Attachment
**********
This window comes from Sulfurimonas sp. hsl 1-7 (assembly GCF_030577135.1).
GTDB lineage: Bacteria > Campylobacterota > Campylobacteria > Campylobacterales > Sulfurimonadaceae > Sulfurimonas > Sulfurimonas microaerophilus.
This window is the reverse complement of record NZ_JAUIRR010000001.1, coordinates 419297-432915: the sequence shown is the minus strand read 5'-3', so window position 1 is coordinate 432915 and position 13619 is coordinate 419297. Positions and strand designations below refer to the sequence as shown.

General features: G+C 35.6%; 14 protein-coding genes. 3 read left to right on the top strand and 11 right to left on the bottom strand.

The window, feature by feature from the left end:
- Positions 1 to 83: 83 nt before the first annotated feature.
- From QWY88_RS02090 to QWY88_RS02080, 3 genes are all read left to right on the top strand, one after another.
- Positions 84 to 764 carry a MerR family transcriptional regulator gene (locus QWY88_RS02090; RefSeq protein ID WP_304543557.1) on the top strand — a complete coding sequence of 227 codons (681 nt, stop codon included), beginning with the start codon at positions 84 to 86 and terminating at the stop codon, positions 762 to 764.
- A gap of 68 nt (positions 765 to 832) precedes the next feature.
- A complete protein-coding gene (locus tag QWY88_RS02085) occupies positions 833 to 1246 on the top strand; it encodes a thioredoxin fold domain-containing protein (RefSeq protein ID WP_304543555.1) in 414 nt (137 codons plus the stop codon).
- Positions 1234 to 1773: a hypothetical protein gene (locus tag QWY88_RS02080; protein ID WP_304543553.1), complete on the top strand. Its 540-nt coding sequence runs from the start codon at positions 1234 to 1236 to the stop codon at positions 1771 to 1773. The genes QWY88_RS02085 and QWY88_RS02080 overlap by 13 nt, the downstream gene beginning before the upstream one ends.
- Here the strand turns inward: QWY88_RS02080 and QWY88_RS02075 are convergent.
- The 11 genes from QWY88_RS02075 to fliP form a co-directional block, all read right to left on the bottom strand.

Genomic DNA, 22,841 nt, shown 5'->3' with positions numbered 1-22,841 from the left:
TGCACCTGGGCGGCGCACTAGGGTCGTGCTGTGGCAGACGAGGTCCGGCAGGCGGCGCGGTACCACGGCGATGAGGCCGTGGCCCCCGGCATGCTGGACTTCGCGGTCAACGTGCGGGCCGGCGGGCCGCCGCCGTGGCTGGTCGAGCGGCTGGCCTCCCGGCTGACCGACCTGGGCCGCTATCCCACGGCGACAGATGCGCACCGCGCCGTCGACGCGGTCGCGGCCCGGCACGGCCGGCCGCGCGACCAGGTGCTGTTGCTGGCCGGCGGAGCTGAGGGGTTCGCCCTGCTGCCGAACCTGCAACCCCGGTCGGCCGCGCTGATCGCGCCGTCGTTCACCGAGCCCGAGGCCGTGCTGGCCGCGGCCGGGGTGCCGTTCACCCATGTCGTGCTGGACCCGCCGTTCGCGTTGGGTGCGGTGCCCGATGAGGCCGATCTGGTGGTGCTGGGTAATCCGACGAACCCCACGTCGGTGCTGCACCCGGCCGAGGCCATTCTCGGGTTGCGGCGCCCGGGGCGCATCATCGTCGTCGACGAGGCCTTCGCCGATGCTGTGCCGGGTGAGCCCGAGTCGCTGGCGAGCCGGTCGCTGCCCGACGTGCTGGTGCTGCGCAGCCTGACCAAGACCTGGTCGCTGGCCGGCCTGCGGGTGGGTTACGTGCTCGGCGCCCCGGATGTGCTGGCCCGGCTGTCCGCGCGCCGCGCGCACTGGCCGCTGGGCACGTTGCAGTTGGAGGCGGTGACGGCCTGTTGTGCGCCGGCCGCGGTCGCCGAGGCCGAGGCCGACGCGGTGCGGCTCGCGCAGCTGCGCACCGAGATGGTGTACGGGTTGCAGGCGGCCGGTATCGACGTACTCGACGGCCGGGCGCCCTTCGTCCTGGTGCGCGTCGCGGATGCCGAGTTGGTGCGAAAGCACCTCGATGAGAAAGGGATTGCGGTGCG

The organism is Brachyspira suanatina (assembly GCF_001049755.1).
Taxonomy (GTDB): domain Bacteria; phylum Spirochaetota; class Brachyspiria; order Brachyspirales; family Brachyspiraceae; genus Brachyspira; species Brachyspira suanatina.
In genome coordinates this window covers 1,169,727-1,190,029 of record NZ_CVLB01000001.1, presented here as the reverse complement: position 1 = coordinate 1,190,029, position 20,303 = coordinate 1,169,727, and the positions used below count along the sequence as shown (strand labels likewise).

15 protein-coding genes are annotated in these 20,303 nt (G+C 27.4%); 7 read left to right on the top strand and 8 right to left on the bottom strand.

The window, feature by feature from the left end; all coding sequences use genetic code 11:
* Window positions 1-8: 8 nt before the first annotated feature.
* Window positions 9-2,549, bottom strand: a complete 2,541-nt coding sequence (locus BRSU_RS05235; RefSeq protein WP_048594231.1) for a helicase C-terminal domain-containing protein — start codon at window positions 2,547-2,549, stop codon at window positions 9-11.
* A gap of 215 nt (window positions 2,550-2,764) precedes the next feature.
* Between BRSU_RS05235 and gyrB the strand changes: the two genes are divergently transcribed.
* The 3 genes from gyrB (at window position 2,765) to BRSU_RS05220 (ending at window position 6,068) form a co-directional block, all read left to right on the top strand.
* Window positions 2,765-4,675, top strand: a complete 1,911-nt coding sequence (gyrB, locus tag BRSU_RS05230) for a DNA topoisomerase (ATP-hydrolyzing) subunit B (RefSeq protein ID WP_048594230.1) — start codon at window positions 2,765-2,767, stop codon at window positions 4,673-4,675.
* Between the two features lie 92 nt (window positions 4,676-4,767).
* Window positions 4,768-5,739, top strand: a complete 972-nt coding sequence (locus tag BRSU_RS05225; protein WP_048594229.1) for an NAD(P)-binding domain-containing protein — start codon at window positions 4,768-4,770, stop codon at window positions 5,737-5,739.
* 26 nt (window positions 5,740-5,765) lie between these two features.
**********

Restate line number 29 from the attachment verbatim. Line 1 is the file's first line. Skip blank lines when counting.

* 26 nt (window positions 5,740-5,765) lie between these two features.